Salt 2 Agreement Between
In addition to these numerical limits, the agreement would have included the following conditions: in June 1979, Carter and Brezhnev met in Vienna and signed the SALT II agreement. The treaty effectively established numerical equality between the two nations with respect to the delivery of nuclear weapons. It also limited the number of MIRV missiles (missiles with several independent nuclear warheads). In reality, the treaty has done little or nothing to stop or even significantly slow down the arms race. Yet it has been the subject of relentless criticism in the United States. The treaty was denounced as a “sell-off” to the Soviets, which would leave America virtually defenseless against a whole series of new weapons that are not mentioned in the agreement. Even the proponents of arms control were not enthusiastic about the treaty, because it did not contribute to the actual control of arms. Salt I being an interim agreement, the intention was to continue the negotiations, but salt II was put in trouble. A framework agreement was proposed in 1974 at the Vladivostok Summit between Leonid Brezhnev (Soviet Union) and US President Gerald Ford. This agreement set the same limits for rocket launchers and strategic bombs, but it omitted Cruise missiles. The U.S. Senate, especially right-wing senators, saw all arms controls as a mechanism for the USSR to “catch up with America,” and the agreement stalled.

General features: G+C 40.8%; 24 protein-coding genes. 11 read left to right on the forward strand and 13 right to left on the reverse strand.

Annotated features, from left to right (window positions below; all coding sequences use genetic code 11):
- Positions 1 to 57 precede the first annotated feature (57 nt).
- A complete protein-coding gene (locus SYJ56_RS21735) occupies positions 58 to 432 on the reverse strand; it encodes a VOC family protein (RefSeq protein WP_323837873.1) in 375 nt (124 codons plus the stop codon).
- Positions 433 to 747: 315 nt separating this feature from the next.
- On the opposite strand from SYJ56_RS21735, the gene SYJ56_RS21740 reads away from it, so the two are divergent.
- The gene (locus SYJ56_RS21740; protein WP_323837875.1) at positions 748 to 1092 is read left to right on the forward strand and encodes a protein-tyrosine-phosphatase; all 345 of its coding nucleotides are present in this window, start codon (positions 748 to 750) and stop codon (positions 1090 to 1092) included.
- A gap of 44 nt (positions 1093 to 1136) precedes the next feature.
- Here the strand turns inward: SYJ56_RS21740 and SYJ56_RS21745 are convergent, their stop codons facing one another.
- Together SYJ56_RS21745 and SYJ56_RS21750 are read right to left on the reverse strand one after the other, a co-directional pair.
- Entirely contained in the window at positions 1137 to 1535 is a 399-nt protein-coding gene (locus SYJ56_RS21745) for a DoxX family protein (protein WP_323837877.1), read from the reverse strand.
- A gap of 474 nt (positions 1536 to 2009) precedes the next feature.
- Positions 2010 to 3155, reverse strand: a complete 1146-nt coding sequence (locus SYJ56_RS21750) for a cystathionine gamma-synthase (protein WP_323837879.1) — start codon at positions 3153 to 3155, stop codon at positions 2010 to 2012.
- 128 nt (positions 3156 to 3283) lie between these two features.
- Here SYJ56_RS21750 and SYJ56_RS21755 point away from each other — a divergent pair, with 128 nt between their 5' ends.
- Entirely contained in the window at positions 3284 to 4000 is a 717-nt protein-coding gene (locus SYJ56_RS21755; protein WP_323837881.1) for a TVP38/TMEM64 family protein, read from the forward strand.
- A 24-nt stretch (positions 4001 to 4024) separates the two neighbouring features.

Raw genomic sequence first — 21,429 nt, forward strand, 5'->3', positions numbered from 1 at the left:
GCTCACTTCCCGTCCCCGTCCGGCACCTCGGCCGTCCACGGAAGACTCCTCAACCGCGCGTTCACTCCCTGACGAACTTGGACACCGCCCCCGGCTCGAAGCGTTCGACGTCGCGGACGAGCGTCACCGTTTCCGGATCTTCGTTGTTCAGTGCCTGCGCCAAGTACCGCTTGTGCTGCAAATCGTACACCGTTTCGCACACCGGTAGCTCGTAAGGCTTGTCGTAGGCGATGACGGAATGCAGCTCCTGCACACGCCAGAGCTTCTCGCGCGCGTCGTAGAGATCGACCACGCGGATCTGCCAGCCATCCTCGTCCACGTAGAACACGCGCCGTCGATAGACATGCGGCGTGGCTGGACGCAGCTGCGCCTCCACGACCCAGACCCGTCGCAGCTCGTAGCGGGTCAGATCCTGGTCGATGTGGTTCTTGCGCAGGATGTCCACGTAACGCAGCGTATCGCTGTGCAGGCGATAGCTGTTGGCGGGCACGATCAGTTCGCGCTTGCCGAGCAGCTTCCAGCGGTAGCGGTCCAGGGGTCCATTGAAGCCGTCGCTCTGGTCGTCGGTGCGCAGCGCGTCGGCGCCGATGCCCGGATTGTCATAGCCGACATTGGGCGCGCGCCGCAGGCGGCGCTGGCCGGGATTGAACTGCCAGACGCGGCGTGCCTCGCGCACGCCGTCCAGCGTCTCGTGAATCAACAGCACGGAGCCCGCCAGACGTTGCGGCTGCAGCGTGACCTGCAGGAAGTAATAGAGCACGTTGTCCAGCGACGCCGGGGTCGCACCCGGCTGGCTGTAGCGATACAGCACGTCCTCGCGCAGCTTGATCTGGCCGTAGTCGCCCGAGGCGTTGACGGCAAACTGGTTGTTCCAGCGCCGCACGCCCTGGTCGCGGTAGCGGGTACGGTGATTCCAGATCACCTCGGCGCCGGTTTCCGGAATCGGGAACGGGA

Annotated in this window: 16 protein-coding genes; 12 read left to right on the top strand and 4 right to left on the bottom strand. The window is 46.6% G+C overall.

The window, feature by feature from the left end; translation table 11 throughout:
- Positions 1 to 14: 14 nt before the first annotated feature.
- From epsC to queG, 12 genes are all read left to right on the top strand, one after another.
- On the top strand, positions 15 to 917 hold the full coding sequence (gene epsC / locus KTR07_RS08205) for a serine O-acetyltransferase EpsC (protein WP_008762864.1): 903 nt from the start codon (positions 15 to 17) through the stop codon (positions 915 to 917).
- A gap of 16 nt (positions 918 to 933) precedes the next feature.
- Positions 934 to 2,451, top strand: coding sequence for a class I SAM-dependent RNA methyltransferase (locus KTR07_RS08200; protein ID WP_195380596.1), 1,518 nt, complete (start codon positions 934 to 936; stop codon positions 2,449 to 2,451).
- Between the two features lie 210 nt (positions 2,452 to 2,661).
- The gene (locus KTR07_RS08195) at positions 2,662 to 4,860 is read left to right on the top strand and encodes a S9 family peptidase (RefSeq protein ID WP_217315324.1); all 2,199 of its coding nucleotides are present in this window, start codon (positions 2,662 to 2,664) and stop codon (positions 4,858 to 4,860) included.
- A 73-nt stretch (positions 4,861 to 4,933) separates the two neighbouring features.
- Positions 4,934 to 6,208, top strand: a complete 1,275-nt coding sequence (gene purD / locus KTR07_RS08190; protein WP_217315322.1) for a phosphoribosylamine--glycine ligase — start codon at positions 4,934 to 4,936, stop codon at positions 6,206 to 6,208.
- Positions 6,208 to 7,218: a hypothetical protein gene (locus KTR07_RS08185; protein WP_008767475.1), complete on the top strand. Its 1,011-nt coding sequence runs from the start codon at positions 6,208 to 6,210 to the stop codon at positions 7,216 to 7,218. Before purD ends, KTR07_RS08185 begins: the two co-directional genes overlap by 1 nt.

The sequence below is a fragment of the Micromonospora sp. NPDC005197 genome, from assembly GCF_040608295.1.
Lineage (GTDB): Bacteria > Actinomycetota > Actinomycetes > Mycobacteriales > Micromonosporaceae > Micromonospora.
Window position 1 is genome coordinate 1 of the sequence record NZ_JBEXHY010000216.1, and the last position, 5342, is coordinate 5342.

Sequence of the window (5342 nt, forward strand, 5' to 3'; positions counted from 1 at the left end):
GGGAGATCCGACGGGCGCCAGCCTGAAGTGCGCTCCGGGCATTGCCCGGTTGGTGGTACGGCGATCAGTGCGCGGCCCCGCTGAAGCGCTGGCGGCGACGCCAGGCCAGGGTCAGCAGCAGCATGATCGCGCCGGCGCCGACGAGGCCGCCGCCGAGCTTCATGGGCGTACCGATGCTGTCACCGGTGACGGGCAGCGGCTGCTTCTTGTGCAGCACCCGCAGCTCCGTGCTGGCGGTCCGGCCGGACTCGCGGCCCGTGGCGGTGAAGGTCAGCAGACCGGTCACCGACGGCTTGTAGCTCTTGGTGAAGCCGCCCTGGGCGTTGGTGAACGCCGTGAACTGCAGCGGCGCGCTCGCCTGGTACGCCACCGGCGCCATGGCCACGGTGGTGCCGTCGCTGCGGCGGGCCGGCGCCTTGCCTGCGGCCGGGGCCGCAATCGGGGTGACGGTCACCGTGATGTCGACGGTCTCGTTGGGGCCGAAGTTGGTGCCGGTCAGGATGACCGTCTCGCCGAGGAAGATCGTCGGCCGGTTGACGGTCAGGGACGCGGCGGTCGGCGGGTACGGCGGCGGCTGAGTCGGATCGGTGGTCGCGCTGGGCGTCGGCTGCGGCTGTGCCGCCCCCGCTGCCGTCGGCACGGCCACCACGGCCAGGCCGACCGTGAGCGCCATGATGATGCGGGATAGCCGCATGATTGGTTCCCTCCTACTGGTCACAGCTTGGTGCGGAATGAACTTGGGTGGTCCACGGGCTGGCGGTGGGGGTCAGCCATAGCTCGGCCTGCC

First common understanding. The ICBM launches, which are subject to the obligations of Article XVI of the Treaty, include, among other things, the introduction of the ICBM, which requires prior notification in accordance with the provisions of the agreement on measures to be taken to reduce the risk of a nuclear war between the United States of America and the Union of Soviet Socialist Republics, signed on 30 September. , 1971, and the agreement between the Government of the United States of America and the government of the Union of Soviet Socialist Republics on the prevention of incidents on the high seas and over the high seas, signed on May 25, 1972. Article XVI of the Treaty provides for the prior notification of ICBM launches that are not subject to its provisions and whose prior notification would strengthen trust between the contracting parties on a voluntary basis. Negotiations continued from November 17, 1969 to May 1972, in a series of meetings that began in Helsinki, with the U.S. delegation led by Gerard C. Smith, Director of the Arms Control and Disarmament Agency. The following meetings took place between Vienna and Helsinki. After a long deadlock, the first results of SALT I arrived in May 1971, when an agreement was reached on the ABM systems. Further talks ended negotiations on 26 May 1972 in Moscow, when Richard Nixon and Leonid Brezhnev signed both the Anti-Ballistic Missile Treaty and the Interim Agreement between the United States of America and the Union of Soviet Socialist Republics on certain measures to limit strategic offensive weapons.  In addition to these provisions of the treaty, which dealt directly with the issue of verification, counting and the ability to discern rules, as well as certain restrictions on certain systems, certain restrictions on certain systems were included in the agreement for specific verification purposes.
In May 1982, President Reagan declared that he would do nothing to undermine the salts agreements as long as the Soviet Union shows the same restraint. The Soviet Union once again declared itself ready to comply with the un ratified treaty.